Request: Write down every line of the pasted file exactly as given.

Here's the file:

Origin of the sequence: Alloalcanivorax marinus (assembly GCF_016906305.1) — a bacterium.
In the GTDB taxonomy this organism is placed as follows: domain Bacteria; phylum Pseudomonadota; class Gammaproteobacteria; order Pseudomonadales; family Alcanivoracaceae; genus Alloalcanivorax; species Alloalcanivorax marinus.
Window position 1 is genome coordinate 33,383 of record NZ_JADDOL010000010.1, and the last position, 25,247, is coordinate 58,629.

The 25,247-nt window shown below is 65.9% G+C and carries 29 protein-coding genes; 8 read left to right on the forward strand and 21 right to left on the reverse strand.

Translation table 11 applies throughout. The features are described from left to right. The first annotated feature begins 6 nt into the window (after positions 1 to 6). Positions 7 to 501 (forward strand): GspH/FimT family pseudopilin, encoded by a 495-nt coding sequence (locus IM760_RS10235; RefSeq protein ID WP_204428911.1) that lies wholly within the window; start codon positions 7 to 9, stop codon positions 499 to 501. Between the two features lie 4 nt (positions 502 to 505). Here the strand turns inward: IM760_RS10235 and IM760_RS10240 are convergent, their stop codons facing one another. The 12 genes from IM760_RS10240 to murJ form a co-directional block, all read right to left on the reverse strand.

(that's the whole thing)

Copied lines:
Origin of the sequence: Alloalcanivorax marinus (assembly GCF_016906305.1) — a bacterium.
In the GTDB taxonomy this organism is placed as follows: domain Bacteria; phylum Pseudomonadota; class Gammaproteobacteria; order Pseudomonadales; family Alcanivoracaceae; genus Alloalcanivorax; species Alloalcanivorax marinus.
Window position 1 is genome coordinate 33,383 of record NZ_JADDOL010000010.1, and the last position, 25,247, is coordinate 58,629.

The 25,247-nt window shown below is 65.9% G+C and carries 29 protein-coding genes; 8 read left to right on the forward strand and 21 right to left on the reverse strand.

Translation table 11 applies throughout. The features are described from left to right. The first annotated feature begins 6 nt into the window (after positions 1 to 6). Positions 7 to 501 (forward strand): GspH/FimT family pseudopilin, encoded by a 495-nt coding sequence (locus IM760_RS10235; RefSeq protein ID WP_204428911.1) that lies wholly within the window; start codon positions 7 to 9, stop codon positions 499 to 501. Between the two features lie 4 nt (positions 502 to 505). Here the strand turns inward: IM760_RS10235 and IM760_RS10240 are convergent, their stop codons facing one another. The 12 genes from IM760_RS10240 to murJ form a co-directional block, all read right to left on the reverse strand.